“It’s everybody in mi escuela,” he said with an enthusiastic and ordained answer. “Well,” I pressed, ”Isn’t
there just one who is a little more ‘best’ than the others?” “Well,” he hesitated then said quietly, “Por verdad es Francisco.”
Vivencia isn’t in the first two printings (’84 & ’94), of our dictionary, but it is frequently used in Costa Rica. It finally made it into the 2nd edition (2008). I had come
across it in a book of personal anecdotes that I’m reading to try to upgrade my Spanish. The author, who is a participant in the '48 Civil War and later a politician of some standing, finds a use for it in nearly every chapter. I asked Janet’s
Tica yoga ladies what they thought it meant. Roughly summed, they said that it meant your experience of family, neighbors, the government, life – everything in short. I have tentatively given it the meaning of something between one’s
experience of “culture” and “lifestyle” from the author’s use and the ladies’ description; the current edition of the dictionary calls it simply, “personal experience.”
I’ve developed enthusiasm for the word vivencia since I discovered its only recent inclusion
in the dictionary. I’m not pointing out a flaw in the system or anything. It’s just interesting how language evolves and I have long been fascinated by this sort of thing since I read Mencken’s history of the English language. He pointed
out how the language split when France beat England (1-0) at Hastings. “Cow” remained cow to the people who tended them in the fields but became bouef to the people who were served them at the table. Since bouef eventually
became a four-letter word, beef, I’m saying that the Angles and the Saxons actually won the war. You see where I’m going with this. But, I digress.
The author of the anecdotes is almost a neighbor as he owns a finca in Paso Agres de Turrubares – our canton, about twenty minutes from our finca. Like many
personal reminisces, this one also regrets the loss of the vivencia of his youth, a time when the camposina had dignity even though she would have to pick coffee de pata en suelo – in bare feet. Nowadays (1999), he says they
wear silk stockings, high heels and are very concerned about a rostro celestial and a cuerpo de tentación – a heavenly (made-up) face, and a tempting body. When I raised this discussion with our electrician (a thirty-something),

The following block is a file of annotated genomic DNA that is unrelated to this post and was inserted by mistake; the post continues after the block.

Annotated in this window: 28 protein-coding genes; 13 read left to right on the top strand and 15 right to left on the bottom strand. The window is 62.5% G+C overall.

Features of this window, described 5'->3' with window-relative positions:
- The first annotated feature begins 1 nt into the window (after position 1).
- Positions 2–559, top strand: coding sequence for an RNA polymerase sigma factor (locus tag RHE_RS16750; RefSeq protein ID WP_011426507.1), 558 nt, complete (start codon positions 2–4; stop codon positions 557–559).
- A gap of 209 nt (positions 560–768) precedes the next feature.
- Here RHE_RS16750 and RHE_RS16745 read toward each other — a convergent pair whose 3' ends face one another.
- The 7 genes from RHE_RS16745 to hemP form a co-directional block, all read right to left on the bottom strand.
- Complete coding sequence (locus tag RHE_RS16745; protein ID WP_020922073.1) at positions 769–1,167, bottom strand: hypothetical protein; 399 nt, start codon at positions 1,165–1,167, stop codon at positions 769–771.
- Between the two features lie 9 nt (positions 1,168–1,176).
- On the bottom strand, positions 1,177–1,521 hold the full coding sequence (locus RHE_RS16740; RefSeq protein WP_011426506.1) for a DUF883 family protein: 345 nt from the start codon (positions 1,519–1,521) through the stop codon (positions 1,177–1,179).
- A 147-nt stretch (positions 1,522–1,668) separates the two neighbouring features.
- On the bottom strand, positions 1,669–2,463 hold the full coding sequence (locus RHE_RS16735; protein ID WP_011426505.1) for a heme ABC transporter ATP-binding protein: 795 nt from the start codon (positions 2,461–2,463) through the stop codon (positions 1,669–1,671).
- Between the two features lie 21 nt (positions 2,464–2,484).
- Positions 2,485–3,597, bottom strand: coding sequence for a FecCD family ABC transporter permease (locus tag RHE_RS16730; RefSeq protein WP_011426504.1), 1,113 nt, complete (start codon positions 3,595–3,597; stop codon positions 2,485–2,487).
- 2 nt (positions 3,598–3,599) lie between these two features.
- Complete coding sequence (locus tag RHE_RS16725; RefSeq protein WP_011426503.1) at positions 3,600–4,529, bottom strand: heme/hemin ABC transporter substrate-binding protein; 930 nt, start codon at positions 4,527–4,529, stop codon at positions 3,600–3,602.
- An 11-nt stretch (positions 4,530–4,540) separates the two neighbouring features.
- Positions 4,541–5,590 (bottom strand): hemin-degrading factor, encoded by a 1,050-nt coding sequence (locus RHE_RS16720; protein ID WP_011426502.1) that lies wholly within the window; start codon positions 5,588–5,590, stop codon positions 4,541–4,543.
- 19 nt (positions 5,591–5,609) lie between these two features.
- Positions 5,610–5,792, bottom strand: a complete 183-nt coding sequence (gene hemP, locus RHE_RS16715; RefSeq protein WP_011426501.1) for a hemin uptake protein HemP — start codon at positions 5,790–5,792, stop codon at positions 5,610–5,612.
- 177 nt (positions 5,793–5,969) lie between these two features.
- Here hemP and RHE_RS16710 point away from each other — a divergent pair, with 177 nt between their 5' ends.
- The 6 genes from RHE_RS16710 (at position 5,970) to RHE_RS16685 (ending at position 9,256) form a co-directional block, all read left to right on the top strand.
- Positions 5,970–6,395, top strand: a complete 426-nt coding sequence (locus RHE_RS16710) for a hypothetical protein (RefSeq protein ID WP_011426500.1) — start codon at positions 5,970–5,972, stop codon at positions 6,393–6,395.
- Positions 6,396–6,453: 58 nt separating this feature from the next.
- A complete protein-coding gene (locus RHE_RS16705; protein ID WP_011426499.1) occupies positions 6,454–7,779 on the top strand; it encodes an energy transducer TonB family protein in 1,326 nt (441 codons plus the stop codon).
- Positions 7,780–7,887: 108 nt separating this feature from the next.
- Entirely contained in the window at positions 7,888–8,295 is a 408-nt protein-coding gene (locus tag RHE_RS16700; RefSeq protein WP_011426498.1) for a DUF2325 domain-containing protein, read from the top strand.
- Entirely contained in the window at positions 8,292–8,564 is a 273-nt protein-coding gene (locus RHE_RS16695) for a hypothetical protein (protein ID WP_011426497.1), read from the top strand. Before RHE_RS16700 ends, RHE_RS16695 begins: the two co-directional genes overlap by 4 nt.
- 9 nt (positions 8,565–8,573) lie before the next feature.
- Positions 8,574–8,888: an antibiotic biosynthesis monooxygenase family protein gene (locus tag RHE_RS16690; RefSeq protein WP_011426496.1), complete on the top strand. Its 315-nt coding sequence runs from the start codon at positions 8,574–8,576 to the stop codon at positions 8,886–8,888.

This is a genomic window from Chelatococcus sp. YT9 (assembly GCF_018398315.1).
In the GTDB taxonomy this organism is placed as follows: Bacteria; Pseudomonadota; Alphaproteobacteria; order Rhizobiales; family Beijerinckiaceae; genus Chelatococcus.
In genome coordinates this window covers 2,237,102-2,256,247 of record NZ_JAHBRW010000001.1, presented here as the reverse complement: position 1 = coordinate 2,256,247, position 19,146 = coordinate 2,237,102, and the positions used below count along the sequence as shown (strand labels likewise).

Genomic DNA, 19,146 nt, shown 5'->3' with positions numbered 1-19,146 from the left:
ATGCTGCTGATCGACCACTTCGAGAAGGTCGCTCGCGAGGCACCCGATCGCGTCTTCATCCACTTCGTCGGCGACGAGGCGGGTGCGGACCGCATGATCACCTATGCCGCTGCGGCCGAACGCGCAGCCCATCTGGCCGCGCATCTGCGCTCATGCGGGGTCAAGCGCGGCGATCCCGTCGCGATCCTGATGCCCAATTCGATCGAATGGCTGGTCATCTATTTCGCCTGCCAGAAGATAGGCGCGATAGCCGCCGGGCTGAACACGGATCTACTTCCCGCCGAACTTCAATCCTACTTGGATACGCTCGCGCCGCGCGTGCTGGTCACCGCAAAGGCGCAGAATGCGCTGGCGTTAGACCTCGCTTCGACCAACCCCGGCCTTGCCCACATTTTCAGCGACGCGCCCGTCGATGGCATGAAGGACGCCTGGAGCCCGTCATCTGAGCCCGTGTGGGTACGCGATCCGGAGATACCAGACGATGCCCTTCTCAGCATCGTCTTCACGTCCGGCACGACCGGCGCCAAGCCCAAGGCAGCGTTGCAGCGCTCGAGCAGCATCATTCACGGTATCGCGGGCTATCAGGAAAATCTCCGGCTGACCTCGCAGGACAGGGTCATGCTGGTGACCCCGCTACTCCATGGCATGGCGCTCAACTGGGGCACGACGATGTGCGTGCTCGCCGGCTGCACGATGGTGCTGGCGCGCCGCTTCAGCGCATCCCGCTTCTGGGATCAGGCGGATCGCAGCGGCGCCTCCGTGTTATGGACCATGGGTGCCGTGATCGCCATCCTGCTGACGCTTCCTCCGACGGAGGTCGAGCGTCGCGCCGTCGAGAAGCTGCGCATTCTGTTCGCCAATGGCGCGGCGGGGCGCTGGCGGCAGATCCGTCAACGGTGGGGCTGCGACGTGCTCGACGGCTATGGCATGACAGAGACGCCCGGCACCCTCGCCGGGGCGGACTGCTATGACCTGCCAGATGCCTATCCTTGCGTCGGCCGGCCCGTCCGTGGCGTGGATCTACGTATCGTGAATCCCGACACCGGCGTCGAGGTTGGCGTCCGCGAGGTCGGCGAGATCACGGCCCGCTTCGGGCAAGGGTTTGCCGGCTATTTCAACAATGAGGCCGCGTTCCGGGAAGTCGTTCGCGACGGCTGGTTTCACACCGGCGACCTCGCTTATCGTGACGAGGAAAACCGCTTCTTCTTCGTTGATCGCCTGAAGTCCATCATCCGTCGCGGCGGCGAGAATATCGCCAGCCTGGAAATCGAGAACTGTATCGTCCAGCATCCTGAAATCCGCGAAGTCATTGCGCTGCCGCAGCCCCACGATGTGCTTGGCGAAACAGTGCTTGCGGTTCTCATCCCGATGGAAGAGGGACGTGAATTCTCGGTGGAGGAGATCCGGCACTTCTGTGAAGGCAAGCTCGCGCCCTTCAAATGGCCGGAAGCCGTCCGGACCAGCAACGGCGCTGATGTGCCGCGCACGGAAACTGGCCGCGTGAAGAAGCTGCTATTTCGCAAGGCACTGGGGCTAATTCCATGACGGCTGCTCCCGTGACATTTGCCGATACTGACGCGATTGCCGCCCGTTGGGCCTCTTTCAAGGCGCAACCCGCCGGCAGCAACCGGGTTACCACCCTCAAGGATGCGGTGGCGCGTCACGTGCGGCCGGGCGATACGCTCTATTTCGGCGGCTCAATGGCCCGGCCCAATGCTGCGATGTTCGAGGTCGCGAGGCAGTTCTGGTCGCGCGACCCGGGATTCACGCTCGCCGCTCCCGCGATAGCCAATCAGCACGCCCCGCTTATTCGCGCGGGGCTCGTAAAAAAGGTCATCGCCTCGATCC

told me that for his first fifteen years his family lived on the ridge above Barbacoas without electricity. Living as we do in very rural Costa Rica, we can witness the remnants of this earlier life and the emerging
changes, the happy and the unhappy aspects of both.
The day is coming when Victor or his younger siblings will not realize that it is “only right,”
with humildad, that they should acknowledge that each classmate is as close as the others. Media has taken the countryside, and with that comes the urge to live like those that they see there. Victor will be frustrated if he should
want to live like his father. the vivencia of a prideful peon-- but he probably won’t want to. Like the USA, this government is encouraging consumption for purposes of stimulating the economy pursuant to the Free Trade Agreements (US,
China, Europe), and of becoming a full participant in the global economy. The Agreements, assistance from the World Bank and the IMF, brook precious little of the protectionism that insulated the culture and the vivencia of the people living in it.
Crassly put perhaps, the replacement ethic seems to be: “If you are not spending, what good are you to the rest of us?” Apparently no nation has learned to fully engage capitalism while preserving the core values of what made them unique before.
With some attention to the subject, this country could be the first.